• In various particle embodiments, the particles for cell trapping could also be used for DNA purification (step 7) under appropriate conditions. For example, when magnetic silica particles are used to trap cells, the trapped cells can be lysed and the released DNA can be captured and purified by the same trapping particles based on standard silica/chaotropic chemistry (e.g., U.S. Pat. No. 5,234,809 incorporated by reference in its entirety). In another example, if Dynabeads® MyOne carboxylic acid beads or magnetic iron oxide particles are used for cell trapping, DNA precipitation chemistry can be used to purify DNA after cell lysis (see, e.g., U.S. Pat. No. 5,523,231, U.S. Pat. No. 5,705,628 both incorporated in their entirety by reference).
  • In an embodiment where the sperm nucleic acid is purified with magnetic particles, an elution buffer is used to concentrate the nucleic acid in solution, and out of the solid state. Nonlimiting examples of elution buffers include deionized water, TE buffer, and any other low-salt buffer. In addition, heat may be added to the elution reaction during this step.
  • In some embodiments, the sperm lysate can be used for downstream reactions (e.g., nucleic acid amplification or sequencing), without further purification.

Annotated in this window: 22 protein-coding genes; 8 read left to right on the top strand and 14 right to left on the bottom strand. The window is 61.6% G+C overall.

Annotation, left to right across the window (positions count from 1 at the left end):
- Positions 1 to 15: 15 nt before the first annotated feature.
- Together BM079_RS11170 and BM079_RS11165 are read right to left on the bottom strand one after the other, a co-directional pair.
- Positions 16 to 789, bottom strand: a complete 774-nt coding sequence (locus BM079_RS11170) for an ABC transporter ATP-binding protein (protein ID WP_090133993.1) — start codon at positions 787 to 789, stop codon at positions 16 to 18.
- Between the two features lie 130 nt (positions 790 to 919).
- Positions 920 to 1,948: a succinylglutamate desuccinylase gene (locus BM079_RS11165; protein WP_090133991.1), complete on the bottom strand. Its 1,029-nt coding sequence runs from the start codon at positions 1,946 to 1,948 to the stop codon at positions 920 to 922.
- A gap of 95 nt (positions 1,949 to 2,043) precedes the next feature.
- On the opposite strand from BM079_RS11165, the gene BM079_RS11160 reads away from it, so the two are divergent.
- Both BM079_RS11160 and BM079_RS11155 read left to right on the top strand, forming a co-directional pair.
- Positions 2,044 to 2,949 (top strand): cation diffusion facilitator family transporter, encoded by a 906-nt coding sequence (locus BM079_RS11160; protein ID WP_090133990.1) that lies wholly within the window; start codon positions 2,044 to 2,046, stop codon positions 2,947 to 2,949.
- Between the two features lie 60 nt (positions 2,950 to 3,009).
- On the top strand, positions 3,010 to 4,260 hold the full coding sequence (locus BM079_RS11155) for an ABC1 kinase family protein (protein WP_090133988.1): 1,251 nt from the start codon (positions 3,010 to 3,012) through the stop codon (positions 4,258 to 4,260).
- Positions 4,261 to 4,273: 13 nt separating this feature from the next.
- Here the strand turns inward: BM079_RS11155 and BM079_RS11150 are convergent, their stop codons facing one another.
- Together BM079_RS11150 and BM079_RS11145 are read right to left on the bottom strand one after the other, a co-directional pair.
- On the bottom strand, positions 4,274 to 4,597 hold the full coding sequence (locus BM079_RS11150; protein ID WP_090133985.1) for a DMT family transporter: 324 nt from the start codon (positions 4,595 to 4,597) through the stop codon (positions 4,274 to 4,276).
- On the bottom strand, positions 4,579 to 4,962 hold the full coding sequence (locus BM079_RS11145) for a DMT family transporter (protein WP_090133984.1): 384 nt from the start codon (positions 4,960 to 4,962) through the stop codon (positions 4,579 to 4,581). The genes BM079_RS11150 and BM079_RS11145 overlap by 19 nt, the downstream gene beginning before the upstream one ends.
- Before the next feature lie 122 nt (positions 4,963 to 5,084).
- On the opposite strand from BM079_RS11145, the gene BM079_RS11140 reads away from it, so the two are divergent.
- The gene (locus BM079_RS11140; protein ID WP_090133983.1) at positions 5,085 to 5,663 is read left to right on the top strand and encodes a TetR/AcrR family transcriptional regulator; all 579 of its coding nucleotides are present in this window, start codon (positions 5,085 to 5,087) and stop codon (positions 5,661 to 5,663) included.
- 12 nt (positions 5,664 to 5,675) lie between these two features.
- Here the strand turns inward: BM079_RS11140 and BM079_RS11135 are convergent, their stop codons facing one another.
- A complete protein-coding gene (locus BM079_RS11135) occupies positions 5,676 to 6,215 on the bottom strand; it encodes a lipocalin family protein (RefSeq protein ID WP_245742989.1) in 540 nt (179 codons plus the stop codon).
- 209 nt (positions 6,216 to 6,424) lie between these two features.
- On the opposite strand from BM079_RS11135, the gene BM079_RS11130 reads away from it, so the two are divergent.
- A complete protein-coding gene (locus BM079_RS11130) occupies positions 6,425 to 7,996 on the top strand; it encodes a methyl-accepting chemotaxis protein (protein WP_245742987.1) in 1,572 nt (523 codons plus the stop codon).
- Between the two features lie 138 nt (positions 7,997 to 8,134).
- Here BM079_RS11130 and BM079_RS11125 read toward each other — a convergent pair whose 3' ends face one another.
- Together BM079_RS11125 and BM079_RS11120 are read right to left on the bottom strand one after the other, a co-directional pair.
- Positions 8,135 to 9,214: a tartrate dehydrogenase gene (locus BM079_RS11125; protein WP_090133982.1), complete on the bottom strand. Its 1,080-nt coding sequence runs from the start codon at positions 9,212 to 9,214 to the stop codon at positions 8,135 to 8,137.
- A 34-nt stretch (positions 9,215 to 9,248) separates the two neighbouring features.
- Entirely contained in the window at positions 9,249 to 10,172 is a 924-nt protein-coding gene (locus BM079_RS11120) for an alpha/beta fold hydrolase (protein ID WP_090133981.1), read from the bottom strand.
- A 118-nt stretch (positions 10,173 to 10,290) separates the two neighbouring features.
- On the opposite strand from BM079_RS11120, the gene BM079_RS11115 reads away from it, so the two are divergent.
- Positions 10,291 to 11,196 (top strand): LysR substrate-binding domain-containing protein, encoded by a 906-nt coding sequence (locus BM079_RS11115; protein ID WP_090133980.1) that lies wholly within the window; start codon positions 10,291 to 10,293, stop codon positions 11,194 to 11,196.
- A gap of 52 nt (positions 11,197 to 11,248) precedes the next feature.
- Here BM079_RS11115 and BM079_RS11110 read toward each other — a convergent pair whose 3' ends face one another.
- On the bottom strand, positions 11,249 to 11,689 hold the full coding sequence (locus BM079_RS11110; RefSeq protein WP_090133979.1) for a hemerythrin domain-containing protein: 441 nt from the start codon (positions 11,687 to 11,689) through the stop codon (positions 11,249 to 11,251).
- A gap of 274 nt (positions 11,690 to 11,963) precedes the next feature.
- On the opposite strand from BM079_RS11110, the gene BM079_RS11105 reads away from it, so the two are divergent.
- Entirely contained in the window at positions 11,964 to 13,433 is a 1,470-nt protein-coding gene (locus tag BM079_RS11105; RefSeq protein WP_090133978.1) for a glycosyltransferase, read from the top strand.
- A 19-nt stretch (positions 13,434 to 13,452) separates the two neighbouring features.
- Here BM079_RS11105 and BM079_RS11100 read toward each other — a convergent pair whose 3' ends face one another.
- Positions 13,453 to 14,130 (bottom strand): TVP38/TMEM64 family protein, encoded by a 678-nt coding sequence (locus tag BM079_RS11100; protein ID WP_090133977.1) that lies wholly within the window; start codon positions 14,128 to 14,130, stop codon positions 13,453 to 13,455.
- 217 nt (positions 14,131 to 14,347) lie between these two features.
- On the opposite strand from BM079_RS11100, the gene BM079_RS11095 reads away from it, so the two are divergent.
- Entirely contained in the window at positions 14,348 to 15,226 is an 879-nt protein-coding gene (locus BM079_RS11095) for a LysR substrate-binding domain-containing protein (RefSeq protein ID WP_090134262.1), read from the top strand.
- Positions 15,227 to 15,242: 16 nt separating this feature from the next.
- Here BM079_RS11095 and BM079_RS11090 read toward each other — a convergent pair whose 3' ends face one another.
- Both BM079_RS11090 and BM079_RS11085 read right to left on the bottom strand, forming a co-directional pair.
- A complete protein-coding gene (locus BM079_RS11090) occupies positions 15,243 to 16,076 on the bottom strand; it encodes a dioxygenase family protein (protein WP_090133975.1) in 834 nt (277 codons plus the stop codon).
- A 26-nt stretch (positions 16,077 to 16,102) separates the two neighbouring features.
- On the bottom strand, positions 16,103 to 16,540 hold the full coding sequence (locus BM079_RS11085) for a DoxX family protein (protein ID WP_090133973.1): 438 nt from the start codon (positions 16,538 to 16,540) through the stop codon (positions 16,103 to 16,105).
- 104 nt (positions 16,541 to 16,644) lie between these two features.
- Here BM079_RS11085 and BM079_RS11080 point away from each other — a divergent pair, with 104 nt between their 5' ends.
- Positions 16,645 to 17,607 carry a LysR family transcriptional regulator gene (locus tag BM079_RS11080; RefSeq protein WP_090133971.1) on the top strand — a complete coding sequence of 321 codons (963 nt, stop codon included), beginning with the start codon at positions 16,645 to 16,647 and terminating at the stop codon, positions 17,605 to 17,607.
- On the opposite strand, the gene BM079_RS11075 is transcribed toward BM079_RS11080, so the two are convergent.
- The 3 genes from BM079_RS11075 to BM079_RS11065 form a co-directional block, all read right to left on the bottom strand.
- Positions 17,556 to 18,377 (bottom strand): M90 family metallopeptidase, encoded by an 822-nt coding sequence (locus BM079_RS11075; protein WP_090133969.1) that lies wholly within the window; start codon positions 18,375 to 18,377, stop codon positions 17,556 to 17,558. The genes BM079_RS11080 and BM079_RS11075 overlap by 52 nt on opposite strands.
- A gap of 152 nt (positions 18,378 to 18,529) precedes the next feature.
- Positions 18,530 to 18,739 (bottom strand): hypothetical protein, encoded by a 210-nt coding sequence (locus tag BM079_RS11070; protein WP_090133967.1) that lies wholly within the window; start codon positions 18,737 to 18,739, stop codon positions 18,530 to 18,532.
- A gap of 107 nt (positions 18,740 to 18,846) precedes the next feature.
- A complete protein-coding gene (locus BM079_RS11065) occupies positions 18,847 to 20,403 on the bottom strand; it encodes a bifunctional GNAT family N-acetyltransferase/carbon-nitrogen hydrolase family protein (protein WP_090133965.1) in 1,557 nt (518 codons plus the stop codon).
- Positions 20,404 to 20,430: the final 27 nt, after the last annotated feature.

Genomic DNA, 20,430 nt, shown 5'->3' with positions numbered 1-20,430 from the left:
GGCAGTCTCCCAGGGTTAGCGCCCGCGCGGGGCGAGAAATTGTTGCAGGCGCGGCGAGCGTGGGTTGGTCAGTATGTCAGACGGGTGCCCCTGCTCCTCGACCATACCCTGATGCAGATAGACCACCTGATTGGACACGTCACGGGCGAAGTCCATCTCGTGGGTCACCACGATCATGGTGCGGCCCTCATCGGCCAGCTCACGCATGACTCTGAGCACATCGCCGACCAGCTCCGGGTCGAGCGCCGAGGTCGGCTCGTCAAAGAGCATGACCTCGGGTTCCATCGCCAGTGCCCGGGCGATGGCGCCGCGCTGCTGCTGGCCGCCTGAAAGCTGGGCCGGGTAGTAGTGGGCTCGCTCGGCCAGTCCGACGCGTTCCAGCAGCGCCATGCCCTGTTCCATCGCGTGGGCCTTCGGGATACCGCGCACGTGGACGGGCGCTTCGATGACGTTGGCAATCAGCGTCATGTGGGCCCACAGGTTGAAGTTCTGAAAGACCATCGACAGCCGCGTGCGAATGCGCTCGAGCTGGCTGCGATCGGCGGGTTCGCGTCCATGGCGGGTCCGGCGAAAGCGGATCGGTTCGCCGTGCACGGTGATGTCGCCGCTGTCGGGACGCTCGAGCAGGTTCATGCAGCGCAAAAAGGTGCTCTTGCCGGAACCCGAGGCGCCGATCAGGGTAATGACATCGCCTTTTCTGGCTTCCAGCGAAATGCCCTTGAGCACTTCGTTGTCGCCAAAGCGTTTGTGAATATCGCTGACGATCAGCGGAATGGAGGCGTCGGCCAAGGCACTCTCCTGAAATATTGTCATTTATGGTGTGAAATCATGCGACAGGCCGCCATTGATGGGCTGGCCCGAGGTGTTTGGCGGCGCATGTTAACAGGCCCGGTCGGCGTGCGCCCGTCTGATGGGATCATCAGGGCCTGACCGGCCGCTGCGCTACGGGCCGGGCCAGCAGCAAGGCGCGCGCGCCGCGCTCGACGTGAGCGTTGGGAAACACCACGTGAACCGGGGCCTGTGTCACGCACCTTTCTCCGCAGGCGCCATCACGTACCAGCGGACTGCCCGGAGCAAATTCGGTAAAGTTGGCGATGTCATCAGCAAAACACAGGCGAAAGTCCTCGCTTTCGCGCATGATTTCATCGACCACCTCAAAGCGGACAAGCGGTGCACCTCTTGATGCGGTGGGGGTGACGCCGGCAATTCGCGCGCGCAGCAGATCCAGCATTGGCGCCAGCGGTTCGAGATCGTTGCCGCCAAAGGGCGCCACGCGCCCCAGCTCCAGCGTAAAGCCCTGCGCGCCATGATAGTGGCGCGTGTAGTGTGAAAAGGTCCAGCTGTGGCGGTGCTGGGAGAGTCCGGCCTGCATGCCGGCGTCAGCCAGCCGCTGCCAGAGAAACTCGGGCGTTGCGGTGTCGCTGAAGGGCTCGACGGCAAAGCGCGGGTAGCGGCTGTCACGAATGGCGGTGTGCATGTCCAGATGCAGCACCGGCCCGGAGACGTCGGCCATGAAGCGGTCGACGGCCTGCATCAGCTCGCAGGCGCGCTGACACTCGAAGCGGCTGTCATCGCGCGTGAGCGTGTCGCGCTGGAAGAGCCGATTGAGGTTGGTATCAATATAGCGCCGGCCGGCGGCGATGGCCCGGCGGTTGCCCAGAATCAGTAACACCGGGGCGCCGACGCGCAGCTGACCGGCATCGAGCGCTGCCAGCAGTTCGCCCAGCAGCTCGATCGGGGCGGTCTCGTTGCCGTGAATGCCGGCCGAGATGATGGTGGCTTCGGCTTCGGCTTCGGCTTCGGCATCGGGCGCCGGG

• In certain embodiments, the methods of the present invention further comprise isolation and recovery of an epithelial cell's nucleic acid, after removal of the sperm cell's lysate. In some embodiments, the original sample contains sperm and epithelial cells and lysis of the epithelial cells need not be selective. Non-selective lysis may be carried out, for example, with a chaotropic, high salt, or detergent-based lysis buffer using methods well known in the art. In various embodiments, lysis can be carried out by subjecting the cells to heat, in order to break open the cells. Isolation and analysis of the epithelial cells in addition to the sperm cells permits assailant and victim to be both identified and associated.